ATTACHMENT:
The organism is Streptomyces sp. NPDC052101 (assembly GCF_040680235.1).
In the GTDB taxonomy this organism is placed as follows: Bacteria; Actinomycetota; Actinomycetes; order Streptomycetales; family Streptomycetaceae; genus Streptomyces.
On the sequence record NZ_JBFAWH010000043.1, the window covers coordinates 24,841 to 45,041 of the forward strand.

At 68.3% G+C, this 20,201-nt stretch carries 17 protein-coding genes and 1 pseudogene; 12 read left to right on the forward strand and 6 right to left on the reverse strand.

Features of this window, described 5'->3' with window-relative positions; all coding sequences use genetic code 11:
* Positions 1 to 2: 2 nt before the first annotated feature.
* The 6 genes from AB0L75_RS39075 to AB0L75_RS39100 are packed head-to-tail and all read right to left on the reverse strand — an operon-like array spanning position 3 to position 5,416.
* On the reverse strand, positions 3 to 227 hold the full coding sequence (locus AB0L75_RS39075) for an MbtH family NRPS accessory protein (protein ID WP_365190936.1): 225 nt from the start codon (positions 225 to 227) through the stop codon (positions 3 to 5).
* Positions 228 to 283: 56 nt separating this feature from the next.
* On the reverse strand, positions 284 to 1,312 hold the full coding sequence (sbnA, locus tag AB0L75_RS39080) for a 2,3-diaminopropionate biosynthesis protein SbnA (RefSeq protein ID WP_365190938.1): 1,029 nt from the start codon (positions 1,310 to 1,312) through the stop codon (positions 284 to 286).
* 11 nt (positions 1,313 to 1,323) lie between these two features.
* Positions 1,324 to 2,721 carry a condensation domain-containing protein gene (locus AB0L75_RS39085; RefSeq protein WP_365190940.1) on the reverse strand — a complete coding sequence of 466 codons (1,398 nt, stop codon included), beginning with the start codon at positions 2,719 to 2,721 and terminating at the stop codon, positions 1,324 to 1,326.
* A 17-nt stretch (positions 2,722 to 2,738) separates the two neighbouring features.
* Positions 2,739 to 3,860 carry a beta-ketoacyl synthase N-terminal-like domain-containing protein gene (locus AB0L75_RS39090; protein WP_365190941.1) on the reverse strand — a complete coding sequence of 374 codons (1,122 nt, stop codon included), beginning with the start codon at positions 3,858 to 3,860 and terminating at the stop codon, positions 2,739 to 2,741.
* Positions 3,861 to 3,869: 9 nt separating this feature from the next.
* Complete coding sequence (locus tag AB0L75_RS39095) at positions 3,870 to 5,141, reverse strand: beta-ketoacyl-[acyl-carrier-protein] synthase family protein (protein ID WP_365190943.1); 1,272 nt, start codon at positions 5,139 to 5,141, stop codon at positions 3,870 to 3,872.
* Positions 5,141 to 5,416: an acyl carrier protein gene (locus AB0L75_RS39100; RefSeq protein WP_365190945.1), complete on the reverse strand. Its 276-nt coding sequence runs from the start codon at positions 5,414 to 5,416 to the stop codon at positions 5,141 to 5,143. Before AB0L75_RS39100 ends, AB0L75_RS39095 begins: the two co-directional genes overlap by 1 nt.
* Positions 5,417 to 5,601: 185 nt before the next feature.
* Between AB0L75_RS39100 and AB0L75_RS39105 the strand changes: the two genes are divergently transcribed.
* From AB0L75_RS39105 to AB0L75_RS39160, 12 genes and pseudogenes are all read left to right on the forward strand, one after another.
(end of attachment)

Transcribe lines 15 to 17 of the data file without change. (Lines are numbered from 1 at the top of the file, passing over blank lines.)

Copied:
* Positions 3,861 to 3,869: 9 nt separating this feature from the next.
* Complete coding sequence (locus tag AB0L75_RS39095) at positions 3,870 to 5,141, reverse strand: beta-ketoacyl-[acyl-carrier-protein] synthase family protein (protein ID WP_365190943.1); 1,272 nt, start codon at positions 5,139 to 5,141, stop codon at positions 3,870 to 3,872.
* Positions 5,141 to 5,416: an acyl carrier protein gene (locus AB0L75_RS39100; RefSeq protein WP_365190945.1), complete on the reverse strand. Its 276-nt coding sequence runs from the start codon at positions 5,414 to 5,416 to the stop codon at positions 5,141 to 5,143. Before AB0L75_RS39100 ends, AB0L75_RS39095 begins: the two co-directional genes overlap by 1 nt.